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Re: ca65 goodies

Post by Movax12 » Fri Jun 13, 2014 11:41 am

That's pretty nice. Just note to be careful that redefining the charset doesn't cause things like "NES" in the iNES header to be changed.

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Jarhmander
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Re: ca65 goodies

Post by Jarhmander » Fri Jun 13, 2014 12:07 pm

Yep, that was the first pitfall I encountered when using the cc65 suite. cl65 uses the c64 charmap by default (because the default target is c64), and that "corrupted" the iNES header.
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thefox
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Re: ca65 goodies

Post by thefox » Sat Jun 14, 2014 12:14 am

On the same note, here are a couple of macros I've used to save/restore the charmap before modifying it. They save the original character map, and then set a "direct" mapping 1..255 => 1..255. Note that in this implementation __saveCharMap opens a new scope, so it may not be usable under all circumstances (but was fine for what I was doing).

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.macro __saveCharMap
    ; In scope so that CHARMAP_xxxs are local.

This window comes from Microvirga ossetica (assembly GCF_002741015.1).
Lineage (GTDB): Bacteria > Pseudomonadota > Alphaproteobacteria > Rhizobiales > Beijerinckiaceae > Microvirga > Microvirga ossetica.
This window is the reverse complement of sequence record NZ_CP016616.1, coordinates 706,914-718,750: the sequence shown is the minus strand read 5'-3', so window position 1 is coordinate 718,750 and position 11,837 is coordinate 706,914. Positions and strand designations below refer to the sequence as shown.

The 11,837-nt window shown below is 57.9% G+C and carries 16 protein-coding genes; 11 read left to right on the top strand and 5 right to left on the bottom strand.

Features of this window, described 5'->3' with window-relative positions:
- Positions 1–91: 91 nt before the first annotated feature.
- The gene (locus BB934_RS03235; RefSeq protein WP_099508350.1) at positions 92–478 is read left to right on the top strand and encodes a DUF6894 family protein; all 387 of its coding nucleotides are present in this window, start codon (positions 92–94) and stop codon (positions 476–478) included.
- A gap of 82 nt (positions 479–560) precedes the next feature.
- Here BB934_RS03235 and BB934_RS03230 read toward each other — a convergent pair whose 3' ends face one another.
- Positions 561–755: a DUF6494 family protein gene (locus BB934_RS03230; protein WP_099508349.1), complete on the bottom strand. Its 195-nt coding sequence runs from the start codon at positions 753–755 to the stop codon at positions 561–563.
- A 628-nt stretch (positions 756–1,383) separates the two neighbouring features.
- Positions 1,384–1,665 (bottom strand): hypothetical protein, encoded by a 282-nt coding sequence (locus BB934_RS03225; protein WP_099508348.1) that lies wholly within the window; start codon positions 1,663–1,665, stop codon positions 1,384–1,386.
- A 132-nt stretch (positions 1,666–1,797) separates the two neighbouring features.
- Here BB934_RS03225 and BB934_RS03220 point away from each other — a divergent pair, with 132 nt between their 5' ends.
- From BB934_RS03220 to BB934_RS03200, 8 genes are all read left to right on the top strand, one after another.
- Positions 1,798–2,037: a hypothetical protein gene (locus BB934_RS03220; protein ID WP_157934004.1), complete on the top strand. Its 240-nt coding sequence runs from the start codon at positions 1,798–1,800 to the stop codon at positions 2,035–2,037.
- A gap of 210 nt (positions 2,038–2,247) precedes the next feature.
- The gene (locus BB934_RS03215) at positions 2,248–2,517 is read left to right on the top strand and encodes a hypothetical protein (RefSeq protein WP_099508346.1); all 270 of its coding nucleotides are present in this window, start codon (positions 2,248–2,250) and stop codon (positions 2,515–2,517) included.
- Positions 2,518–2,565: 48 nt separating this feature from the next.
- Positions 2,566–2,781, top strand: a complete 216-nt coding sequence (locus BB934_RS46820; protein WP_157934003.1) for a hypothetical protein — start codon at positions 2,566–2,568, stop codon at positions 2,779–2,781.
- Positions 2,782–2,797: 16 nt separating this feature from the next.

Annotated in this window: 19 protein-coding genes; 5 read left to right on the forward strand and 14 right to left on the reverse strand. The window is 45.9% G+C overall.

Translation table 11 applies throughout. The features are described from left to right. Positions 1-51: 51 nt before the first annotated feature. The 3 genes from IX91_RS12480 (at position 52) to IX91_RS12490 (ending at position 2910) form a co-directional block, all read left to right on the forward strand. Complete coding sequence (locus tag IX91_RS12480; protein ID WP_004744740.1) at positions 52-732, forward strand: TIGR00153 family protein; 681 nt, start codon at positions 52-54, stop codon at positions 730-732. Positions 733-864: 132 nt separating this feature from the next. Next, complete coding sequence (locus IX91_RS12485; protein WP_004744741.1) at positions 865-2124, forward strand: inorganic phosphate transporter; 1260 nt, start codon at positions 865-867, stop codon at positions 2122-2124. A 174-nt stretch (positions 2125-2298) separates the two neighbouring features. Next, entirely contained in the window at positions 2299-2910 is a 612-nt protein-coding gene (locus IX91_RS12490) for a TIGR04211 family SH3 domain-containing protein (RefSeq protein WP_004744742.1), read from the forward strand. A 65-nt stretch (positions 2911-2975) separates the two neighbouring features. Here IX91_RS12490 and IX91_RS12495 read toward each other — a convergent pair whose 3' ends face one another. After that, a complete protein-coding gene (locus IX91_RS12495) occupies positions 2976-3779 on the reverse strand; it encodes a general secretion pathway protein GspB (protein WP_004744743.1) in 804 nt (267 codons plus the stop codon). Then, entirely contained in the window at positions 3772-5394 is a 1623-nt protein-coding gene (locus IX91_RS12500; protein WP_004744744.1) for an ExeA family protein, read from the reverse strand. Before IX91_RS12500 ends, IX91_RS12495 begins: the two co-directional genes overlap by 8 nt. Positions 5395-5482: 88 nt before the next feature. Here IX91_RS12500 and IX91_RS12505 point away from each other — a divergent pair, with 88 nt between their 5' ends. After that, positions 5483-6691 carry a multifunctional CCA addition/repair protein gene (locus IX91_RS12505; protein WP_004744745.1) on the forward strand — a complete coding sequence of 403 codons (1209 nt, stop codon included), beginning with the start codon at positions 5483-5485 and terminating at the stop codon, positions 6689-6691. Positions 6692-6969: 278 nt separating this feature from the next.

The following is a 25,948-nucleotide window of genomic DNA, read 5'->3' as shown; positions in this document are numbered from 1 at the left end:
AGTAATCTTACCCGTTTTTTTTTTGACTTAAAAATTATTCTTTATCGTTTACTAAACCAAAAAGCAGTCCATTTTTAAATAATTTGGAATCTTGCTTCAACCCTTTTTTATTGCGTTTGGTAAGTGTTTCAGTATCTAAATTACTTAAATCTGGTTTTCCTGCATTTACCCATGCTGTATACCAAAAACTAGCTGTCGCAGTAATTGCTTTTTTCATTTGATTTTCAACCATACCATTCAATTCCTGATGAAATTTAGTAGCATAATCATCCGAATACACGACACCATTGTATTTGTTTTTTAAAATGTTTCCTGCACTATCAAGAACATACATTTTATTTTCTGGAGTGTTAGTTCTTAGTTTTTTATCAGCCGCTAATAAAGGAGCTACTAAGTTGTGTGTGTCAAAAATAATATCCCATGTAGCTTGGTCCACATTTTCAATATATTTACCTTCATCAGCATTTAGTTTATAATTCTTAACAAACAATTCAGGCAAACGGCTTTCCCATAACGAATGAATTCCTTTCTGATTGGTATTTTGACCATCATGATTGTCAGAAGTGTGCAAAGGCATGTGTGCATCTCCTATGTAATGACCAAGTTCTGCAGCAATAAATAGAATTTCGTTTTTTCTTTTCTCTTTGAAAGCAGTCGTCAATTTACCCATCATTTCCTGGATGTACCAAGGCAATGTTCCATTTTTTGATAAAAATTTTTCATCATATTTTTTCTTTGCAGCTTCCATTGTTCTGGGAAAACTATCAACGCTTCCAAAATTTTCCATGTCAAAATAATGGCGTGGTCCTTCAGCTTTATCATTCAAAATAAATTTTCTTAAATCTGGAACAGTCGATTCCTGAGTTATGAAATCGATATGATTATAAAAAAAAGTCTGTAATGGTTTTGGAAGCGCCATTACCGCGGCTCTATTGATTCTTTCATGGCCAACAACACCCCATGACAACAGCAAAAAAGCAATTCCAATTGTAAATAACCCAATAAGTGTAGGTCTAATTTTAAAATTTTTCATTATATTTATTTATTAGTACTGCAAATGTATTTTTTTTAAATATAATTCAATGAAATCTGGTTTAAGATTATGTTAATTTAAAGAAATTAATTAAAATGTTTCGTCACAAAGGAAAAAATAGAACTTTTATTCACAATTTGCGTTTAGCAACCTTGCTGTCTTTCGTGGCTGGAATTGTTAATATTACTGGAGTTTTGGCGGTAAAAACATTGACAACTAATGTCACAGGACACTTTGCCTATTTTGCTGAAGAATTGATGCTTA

.scope
        ; Find out character mappings.
        .repeat 255, i
            ; Change mapping only if it's not already direct to avoid flooding
            ; the debug information with unnecessary symbols.
            .if i + 1 <> .strat( .sprintf( "%c", i + 1 ), 0 )
                ; Save the current mapping.
                .ident( .sprintf ("__CHARMAP_%d", i + 1 ) ) .set .strat( .sprintf( "%c", i + 1 ), 0 )
                ; Set mapping to direct (1..255 -> 1..255).
                .charmap i + 1, i + 1
            .endif
        .endrepeat
.endmacro

.macro __restoreCharMap
        ; Now restore the original mapping.
        .repeat 255, i
           ; Restore only those char mappings which were modified.
            .ifdef .ident( .sprintf ("__CHARMAP_%d", i + 1 ) )
                .charmap i + 1, .ident( .sprintf ("__CHARMAP_%d", i + 1 ) )
            .endif
        .endrepeat
    .endscope
.endmacro
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zzo38
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Re: ca65 goodies

Post by zzo38 » Sat Jun 14, 2014 9:48 am

Is it possible in ca65 to tell some string literals to use ASCII and some to use custom character sets? My own assembler has this feature, and if you need it in ca65 too then perhaps you should add such a thing.
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Jarhmander
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Re: ca65 goodies

Post by Jarhmander » Sat Jun 14, 2014 10:04 am

ca65 can change the charmap "dynamically", so yes it is possible (or thefox' last macro wouldn't work/would have no practical use). It would even be possible to do it less verbosely using macros—which would look much like the last macro.
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thefox
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Re: ca65 goodies

Post by thefox » Fri Apr 15, 2016 6:53 pm